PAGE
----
“We’ve chosen to spotlight our new MR products because they truly change the face of diagnostic imaging,” said Jim Davis, vice president and general manager of GE Healthcare.

“While the economy has slowed innovation elsewhere, GE Healthcare has accelerated the pace of new breakthroughs (Since Mayo Clinic doctors invented this, I guess GE means it has accelerated its pace of buying breakthroughs - Jeff), and we believe tremendous opportunity exists ahead,” he remarked.


Based on technology invented at Mayo Clinic (Rochester, MN), MR-Touch extends the principles of physical palpation with a precise, non-invasive, cost- effective way to visually evaluate tissue stiffness in patients at risk for developing liver disease.

October 05, 2009

Anti-obesity device maker+ big hurdle + $4.9M = ?

Here's a couple tidbits that seem to signal action @ EnteroMedics, a St. Paul, Minn. company that Mayo Clinic back in 2005 to work together to develop an external, Pacemaker-like weight control device.

“Spectacularly successful” is how EnteroMedics CEO Mark Knudson described the relationship with Mayo Clinic back in 2006. 

Here's some from a Dow Jones story by
Jon Kamp:

EnteroMedics Inc. on Friday became the latest company to stumble in the medical-devices field of neuromodulation, where treating various disorders with electric pulses to the nervous system remains a promising but sometimes hard-to-achieve goal.

The small company, which has been working on a device called "Maestro" that blocks signals on a major nerve to treat obesity, said initial analysis showed a key U.S. trial for the device failed to meet its main goals.
Shares closed Friday down 78.2% as a result to 98 cents a share, and down to 97 cents in recent late trading. The results are a blow for company that has been burning through tens of millions of dollars to develop this system and bring it to market.

EnteroMedics followed up with a late announcement Friday that it has reached a deal with an institutional investor to sell 6.2 million shares for 80 cents a piece to raise $4.9 million. The news didn't stop the tumbling share price, however.
As of June 30, cash on hand was nearly $35 million and debt was $20 million. The company burns between $6.5 million and $7 million per quarter.
An interim study in January showed positive results for the Maestro system, but the much larger Empower study didn't bolster those findings.

According to the company's announcement, the sale of the 6.2 million of shares should wrap up by Wednesday.

Another local link of EnteroMedics is that former Pemstar exec Greg Lea is the chief financial officer for what was a very rapidly rising company. That position might not be as fun today as it was during the very optimistic days as a few months ago.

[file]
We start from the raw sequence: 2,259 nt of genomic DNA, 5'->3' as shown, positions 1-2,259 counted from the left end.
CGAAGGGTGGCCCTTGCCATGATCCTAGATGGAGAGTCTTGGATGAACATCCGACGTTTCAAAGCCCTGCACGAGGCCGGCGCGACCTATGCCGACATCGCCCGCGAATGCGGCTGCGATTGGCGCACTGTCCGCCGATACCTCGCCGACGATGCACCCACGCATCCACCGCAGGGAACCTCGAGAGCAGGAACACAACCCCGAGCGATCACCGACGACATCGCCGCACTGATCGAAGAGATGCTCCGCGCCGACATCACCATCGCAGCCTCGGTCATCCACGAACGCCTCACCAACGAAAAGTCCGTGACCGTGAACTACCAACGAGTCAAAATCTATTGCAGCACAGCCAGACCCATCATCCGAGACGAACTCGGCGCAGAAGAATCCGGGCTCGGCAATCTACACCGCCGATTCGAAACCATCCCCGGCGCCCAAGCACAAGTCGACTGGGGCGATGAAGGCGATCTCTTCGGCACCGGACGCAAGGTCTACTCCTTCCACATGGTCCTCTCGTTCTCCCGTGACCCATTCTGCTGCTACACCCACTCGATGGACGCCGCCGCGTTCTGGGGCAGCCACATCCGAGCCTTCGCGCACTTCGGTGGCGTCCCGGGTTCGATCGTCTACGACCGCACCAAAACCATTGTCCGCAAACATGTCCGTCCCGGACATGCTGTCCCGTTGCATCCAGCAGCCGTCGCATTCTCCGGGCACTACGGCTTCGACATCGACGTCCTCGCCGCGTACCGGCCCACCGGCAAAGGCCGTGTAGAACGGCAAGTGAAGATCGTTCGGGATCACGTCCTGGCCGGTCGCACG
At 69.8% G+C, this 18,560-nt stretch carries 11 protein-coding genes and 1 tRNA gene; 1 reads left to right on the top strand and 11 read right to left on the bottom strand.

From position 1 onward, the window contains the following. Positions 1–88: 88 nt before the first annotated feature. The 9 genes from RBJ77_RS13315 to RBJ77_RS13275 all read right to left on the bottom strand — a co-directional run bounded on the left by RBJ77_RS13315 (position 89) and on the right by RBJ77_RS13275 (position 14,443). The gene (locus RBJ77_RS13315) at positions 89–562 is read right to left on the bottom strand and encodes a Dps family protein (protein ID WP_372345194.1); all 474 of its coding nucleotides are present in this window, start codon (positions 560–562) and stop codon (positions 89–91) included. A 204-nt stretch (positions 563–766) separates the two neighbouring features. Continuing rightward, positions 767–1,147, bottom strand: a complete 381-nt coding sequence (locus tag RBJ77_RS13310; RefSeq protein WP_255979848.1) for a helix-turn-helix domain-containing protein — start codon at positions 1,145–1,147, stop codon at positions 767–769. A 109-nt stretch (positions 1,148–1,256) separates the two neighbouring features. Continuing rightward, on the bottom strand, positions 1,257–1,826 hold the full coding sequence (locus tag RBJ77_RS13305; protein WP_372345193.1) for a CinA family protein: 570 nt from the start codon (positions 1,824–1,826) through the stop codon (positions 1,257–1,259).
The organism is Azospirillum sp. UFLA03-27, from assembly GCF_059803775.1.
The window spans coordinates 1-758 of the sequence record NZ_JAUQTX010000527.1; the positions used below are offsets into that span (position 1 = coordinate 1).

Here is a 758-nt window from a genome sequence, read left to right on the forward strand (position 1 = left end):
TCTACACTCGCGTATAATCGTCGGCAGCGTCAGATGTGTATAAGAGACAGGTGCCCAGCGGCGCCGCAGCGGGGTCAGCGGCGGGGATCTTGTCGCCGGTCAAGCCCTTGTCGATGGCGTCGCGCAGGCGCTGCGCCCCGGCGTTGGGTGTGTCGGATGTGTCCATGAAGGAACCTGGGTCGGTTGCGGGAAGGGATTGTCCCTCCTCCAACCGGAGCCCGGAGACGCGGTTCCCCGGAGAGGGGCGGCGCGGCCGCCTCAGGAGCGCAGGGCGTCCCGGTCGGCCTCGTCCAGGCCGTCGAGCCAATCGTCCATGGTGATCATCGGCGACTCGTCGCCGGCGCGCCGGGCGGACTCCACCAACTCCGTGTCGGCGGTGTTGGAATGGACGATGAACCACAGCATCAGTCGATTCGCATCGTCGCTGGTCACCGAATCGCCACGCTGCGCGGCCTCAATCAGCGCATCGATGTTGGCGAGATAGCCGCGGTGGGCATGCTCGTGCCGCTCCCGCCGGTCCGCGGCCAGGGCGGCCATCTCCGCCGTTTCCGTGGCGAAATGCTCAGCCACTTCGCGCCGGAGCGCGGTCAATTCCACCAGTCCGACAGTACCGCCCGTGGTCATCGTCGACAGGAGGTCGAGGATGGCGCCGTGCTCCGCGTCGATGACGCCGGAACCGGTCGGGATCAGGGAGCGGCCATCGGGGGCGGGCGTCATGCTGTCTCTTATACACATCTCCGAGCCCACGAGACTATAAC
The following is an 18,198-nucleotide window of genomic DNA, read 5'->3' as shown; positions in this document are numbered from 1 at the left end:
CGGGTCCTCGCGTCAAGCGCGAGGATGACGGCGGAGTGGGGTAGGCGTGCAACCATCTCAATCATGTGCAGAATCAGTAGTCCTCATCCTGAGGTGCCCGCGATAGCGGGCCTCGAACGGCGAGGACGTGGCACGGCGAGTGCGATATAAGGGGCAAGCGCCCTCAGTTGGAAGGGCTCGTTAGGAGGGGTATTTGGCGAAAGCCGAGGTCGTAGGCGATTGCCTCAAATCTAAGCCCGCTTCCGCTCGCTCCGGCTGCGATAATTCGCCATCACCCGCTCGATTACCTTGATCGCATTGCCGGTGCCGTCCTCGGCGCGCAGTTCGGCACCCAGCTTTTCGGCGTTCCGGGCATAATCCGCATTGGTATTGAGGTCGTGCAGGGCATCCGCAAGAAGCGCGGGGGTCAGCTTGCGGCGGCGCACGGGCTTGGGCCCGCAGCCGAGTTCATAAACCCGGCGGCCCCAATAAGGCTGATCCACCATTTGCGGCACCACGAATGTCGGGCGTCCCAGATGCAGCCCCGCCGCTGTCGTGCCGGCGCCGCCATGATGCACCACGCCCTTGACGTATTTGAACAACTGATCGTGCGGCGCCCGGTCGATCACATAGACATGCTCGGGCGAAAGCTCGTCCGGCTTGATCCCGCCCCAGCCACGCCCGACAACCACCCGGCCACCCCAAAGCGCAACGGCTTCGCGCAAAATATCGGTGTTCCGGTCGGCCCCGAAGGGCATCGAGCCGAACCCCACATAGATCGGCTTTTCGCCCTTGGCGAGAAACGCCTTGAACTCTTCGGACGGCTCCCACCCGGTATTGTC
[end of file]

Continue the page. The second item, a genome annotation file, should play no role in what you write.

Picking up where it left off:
July 07, 2009

Two Roch. linked companies + Russell 3000

I need to come clean. I had no idea what the Russell 3000 Index was before Monday morning. Is that a bad thing for a business editor to confess to?
Bad or not, it is true. For the few other folks out there who are not up on their stock indexes, here's the definition from Russell's web site:

"The Russell 3000 Index measures the performance of the largest 3000 U.S. companies representing approximately 98% of the investable U.S. equity market. 
The Russell 3000 Index is constructed to provide a comprehensive, unbiased, and stable barometer of the broad market and is completely reconstituted annually to ensure new and growing equities are reflected."

I read up on this since two companies with substantial Rochester connections - EnteroMedics Inc. and Computer Task Group, Inc. made it onto the Russell 3000 list last week.

• Anyway, EnteroMedics Inc. signed a deal with Mayo Clinic back in 2005 to work together to develop an external, Pacemaker-like weight control device and to license some of Mayo Clinic's patents.

“Spectacularly successful” is how then-EnteroMedics CEO Mark Knudson described the relationship with Mayo Clinic back in 2006. 

Another local link is that former Pemstar exec Greg Lea is the CFO for the rapidly rising firm.

Here's a snippet from the Twin Cities-based company's announcement about Russell:

 "Russell indexes are widely followed by the investment community and inclusion in the Russell 3000 is an important benchmark for any emerging company. We expect that this milestone will increase our visibility and bring EnteroMedics' efforts in obesity, diabetes,and hypertension to a wider investor audience," said Greg S. Lea, Senior Vice President and Chief Financial Officer of EnteroMedics.

• Buffalo, N.Y.-based Computer Task Group, Inc.  or CTG is a major contractor for IBM and had up to 300 people working in Rochester back in 2006. Its Rochester office opened in 2004.

Since then it has had several layoffs and paycuts, though the company has declined to provide details on those moves.